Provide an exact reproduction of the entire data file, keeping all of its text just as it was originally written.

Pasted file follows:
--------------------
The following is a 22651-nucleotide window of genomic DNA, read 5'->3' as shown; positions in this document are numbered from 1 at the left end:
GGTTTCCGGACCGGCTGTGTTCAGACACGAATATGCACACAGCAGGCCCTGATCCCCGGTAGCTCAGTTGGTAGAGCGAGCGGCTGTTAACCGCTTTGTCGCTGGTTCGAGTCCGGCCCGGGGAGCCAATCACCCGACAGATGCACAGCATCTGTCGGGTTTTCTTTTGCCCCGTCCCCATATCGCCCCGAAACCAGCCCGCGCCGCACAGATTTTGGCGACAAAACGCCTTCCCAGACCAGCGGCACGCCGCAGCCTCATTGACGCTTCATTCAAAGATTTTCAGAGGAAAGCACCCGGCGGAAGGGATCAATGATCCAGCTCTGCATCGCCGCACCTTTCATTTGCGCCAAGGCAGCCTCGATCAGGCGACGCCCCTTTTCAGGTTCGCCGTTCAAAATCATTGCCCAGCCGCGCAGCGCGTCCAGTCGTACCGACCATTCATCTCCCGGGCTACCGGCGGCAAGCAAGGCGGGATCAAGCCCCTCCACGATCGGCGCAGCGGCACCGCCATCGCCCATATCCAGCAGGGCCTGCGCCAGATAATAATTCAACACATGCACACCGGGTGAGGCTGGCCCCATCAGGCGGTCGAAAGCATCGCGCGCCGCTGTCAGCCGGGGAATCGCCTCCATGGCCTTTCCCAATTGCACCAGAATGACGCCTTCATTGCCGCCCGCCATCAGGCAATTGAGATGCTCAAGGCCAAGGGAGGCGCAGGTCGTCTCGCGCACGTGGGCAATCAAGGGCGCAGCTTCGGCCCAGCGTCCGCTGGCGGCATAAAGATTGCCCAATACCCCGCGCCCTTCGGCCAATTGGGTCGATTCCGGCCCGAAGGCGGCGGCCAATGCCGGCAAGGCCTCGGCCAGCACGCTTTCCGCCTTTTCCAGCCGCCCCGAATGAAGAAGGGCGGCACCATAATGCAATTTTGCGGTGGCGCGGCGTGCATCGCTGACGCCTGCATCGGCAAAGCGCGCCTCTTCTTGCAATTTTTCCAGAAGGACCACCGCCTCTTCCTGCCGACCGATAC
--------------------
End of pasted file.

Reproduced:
The following is a 22651-nucleotide window of genomic DNA, read 5'->3' as shown; positions in this document are numbered from 1 at the left end:
GGTTTCCGGACCGGCTGTGTTCAGACACGAATATGCACACAGCAGGCCCTGATCCCCGGTAGCTCAGTTGGTAGAGCGAGCGGCTGTTAACCGCTTTGTCGCTGGTTCGAGTCCGGCCCGGGGAGCCAATCACCCGACAGATGCACAGCATCTGTCGGGTTTTCTTTTGCCCCGTCCCCATATCGCCCCGAAACCAGCCCGCGCCGCACAGATTTTGGCGACAAAACGCCTTCCCAGACCAGCGGCACGCCGCAGCCTCATTGACGCTTCATTCAAAGATTTTCAGAGGAAAGCACCCGGCGGAAGGGATCAATGATCCAGCTCTGCATCGCCGCACCTTTCATTTGCGCCAAGGCAGCCTCGATCAGGCGACGCCCCTTTTCAGGTTCGCCGTTCAAAATCATTGCCCAGCCGCGCAGCGCGTCCAGTCGTACCGACCATTCATCTCCCGGGCTACCGGCGGCAAGCAAGGCGGGATCAAGCCCCTCCACGATCGGCGCAGCGGCACCGCCATCGCCCATATCCAGCAGGGCCTGCGCCAGATAATAATTCAACACATGCACACCGGGTGAGGCTGGCCCCATCAGGCGGTCGAAAGCATCGCGCGCCGCTGTCAGCCGGGGAATCGCCTCCATGGCCTTTCCCAATTGCACCAGAATGACGCCTTCATTGCCGCCCGCCATCAGGCAATTGAGATGCTCAAGGCCAAGGGAGGCGCAGGTCGTCTCGCGCACGTGGGCAATCAAGGGCGCAGCTTCGGCCCAGCGTCCGCTGGCGGCATAAAGATTGCCCAATACCCCGCGCCCTTCGGCCAATTGGGTCGATTCCGGCCCGAAGGCGGCGGCCAATGCCGGCAAGGCCTCGGCCAGCACGCTTTCCGCCTTTTCCAGCCGCCCCGAATGAAGAAGGGCGGCACCATAATGCAATTTTGCGGTGGCGCGGCGTGCATCGCTGACGCCTGCATCGGCAAAGCGCGCCTCTTCTTGCAATTTTTCCAGAAGGACCACCGCCTCTTCCTGCCGACCGATAC